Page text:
But the end goal of a simulation impacts the data that needs to be collected in order to produce it. What types of data are necessary, and how much of each? For example, a recent perspective in Nature by Laubenbacher et al. outlines what would be needed to produce a digital twin of the human immune system, including molecular-, cellular-, tissue-, organ-, and body-level data. These data would then be integrated to produce a wide array of models and simulations that, ideally, could inform diagnosis, prognosis, and therapy optimization. But, as with any emerging scientific field, there is significant uncertainty and debate about what data is relevant to a given problem area. Just as monitoring and recording every exposure, behavior, and biomarker for someone over their life would raise ethical and epistemological questions, so does deciding what phenomena to exclude from incorporation into the production of a digital twin.

Homing in on these tensions, Dr. Cho provided a moral and bioethical roadmap to the current state of digital twin studies. In each context, investigators and impacted communities must decide how well a digital twin – or, as Dr. Cho calls it, a digital simulacrum – must represent an individual in order to be considered a viable representation. This requires deciding upon what characteristics should be incorporated, and what would merely be noise. Additionally, representations and inferences tend to “take on a life of their own.” We might envision scenarios where the conclusions drawn from simulations about an individual or population come to eclipse those people’s own lived experiences or understandings of their personal realities. If a healthcare provider or insurance company imposes decisions, treatment programs, or pricing on patients that privilege simulacra over their own testimonies, this might be a form of epistemic injustice, and one likely to impact already marginalized communities. This introduces additional questions about whether individuals should have the right to refuse the use of simulation-based predications in precision medicine contexts, or if such escape would even be possible if simulation becomes integrated into all parts of medical science.

The need for copious data also introduces a variety of moral issues pertaining to data collection, storage, and safety. As it stands, many scholars argue that current policies pertaining to data protection are not sufficient. Today, protected characteristics – such as one’s pregnancy status, ethnic background, or sexuality – are constantly inferred through consumer and social media data, and used to advertise products and services in a targeted fashion. (See: Target identifying shoppers as pregnant before family members, or perhaps even the shoppers themselves, know.) Thus, even domains of one’s life that are not specifically incorporated into simulacra could come to be impacted, or influence how one is treated by different systems. One of the legal responses to this sort of problem is the “right to reasonable inference,” or the idea that there should be limits on what types of conclusions can, or ought, to be drawn from digital simulacra.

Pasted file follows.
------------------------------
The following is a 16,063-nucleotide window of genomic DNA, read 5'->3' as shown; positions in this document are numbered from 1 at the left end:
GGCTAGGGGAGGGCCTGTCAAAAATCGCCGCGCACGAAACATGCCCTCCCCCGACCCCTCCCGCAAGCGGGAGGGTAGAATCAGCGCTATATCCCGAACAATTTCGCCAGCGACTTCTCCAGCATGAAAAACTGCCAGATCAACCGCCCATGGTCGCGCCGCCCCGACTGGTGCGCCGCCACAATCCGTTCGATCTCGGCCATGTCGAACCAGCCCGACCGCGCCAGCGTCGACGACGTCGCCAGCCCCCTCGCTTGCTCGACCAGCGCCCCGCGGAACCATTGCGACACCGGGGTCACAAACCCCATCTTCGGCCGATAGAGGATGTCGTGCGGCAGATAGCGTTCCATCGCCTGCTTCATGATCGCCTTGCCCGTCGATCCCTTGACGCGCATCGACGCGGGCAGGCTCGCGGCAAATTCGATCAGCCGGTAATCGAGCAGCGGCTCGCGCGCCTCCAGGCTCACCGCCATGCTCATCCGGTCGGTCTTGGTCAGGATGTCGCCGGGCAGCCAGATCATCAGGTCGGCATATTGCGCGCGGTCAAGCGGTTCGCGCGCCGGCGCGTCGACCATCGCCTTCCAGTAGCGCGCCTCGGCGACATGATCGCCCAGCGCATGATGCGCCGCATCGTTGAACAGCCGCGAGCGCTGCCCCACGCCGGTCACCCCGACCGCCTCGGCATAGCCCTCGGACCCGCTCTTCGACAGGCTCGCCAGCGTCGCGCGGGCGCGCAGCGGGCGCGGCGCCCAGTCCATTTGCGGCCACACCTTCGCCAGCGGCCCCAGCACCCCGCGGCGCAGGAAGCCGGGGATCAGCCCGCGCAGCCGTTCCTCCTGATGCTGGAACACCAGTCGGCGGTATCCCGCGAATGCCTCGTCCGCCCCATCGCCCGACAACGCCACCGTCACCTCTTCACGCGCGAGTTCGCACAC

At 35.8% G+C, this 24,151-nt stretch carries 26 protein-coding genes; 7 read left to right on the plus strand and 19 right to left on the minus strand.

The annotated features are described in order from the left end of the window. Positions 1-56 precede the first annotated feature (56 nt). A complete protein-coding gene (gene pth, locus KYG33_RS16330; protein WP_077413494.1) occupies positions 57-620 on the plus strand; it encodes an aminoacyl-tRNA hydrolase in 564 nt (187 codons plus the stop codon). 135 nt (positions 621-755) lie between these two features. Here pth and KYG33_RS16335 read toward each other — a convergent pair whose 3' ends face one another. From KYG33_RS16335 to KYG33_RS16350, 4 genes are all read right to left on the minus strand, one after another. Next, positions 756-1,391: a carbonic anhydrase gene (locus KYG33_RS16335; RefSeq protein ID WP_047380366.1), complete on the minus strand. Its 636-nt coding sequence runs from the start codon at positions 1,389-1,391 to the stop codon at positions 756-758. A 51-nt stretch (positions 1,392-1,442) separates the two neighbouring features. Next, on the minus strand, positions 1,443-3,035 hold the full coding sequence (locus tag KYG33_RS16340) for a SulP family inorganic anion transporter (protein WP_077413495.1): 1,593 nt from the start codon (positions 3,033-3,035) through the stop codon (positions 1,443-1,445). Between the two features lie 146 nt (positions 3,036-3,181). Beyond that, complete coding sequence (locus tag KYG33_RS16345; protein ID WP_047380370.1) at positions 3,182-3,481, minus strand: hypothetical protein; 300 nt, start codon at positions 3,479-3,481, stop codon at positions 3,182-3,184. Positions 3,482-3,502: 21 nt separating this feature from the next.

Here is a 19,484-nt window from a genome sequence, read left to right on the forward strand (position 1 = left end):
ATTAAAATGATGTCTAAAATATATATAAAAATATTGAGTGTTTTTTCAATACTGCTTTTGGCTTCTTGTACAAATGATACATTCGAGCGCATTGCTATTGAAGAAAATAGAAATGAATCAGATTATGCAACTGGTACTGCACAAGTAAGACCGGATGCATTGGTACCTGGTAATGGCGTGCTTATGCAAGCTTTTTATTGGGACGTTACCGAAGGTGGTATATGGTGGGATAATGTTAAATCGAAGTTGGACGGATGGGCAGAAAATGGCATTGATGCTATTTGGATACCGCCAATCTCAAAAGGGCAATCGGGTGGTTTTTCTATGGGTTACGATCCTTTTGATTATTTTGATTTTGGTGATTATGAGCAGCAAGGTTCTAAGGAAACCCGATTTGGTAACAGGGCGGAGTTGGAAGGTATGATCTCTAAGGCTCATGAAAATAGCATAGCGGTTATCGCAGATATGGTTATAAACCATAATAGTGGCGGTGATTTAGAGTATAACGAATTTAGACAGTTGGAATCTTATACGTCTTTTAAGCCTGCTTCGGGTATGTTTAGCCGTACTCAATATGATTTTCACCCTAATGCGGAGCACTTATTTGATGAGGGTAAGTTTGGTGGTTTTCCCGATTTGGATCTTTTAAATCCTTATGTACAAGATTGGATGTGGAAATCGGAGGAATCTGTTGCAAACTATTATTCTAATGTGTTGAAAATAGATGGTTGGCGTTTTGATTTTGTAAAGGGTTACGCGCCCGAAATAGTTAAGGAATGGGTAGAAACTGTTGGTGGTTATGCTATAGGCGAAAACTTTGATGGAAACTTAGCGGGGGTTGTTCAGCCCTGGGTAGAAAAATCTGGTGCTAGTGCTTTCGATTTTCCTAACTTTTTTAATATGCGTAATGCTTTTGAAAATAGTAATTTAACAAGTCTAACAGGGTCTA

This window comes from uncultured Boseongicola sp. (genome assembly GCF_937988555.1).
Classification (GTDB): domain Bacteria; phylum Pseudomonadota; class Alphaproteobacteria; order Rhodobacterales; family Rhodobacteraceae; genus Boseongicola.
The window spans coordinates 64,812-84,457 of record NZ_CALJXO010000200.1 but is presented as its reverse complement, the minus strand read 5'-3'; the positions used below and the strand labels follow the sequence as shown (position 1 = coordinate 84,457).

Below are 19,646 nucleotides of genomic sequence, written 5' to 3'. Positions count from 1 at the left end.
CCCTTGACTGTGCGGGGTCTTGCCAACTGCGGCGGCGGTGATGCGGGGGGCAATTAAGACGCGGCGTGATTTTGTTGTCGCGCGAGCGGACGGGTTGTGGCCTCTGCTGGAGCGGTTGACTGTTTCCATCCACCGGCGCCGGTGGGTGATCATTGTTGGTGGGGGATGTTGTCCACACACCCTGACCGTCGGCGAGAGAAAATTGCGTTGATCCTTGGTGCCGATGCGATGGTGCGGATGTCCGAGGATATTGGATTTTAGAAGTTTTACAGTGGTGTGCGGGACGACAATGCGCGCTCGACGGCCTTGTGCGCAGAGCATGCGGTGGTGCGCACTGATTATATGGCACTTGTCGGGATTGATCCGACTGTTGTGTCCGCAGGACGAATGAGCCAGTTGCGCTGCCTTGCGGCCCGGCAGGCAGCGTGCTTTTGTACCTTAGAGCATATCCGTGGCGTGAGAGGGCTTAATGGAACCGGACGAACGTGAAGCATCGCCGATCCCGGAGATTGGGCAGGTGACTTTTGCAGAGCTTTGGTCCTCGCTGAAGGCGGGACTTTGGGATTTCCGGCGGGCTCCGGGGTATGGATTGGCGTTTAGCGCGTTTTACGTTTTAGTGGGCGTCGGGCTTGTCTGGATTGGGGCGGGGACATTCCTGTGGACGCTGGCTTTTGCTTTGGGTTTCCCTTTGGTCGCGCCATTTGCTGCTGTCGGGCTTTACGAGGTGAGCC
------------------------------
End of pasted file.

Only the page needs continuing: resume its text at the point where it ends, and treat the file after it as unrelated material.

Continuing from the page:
Because of the stakes involved, its generally agreed upon that some sort of community involvement is ethnically necessary when compiling data about a certain population. But even within a community, certain people may feel very differently about how they want their data used, such as with recent sociogenomics research on the genetic associations of same-sex sexual behavior. This means that, while engaging community members and incorporating their feedback is of the utmost import, it does not necessarily delineate which uses are acceptable and which uses are not.

Dr. Cho advises that this domain of research requires a level of epistemic humility with regard to what we know, what we don’t know, and what we don’t know that we don’t know. For example, whereas much of biological and clinical research emphasizes knowing the causal mechanism(s) through which a certain intervention or disease operates, machine learning algorithms used by data scientists make predictions based on probabilistic associations. Thus, we may end up with clinical recommendations or forewarnings that are strongly supported by the data, without ultimately knowing why that is the case.

While some data engineers may not view ethical dimensions relevant until a product is in beta testing with real people, or may view them as outside their scope, ultimately, ethics needs to be incorporated into every step of digital simulacra research. With inherent limits to digital representation, our knowledge of complex biological systems, and on the translatability of lived experience, each step of the research and development process – deciding what to track, how to track it, how turn that data into a simulation, and how to extrapolate from it – all have ethical dimensions. And so, while digital simulacra hold immense promise in the field of precision medicine, we must also attend to the shortcomings, uncertainties, and tensions inherent to this field.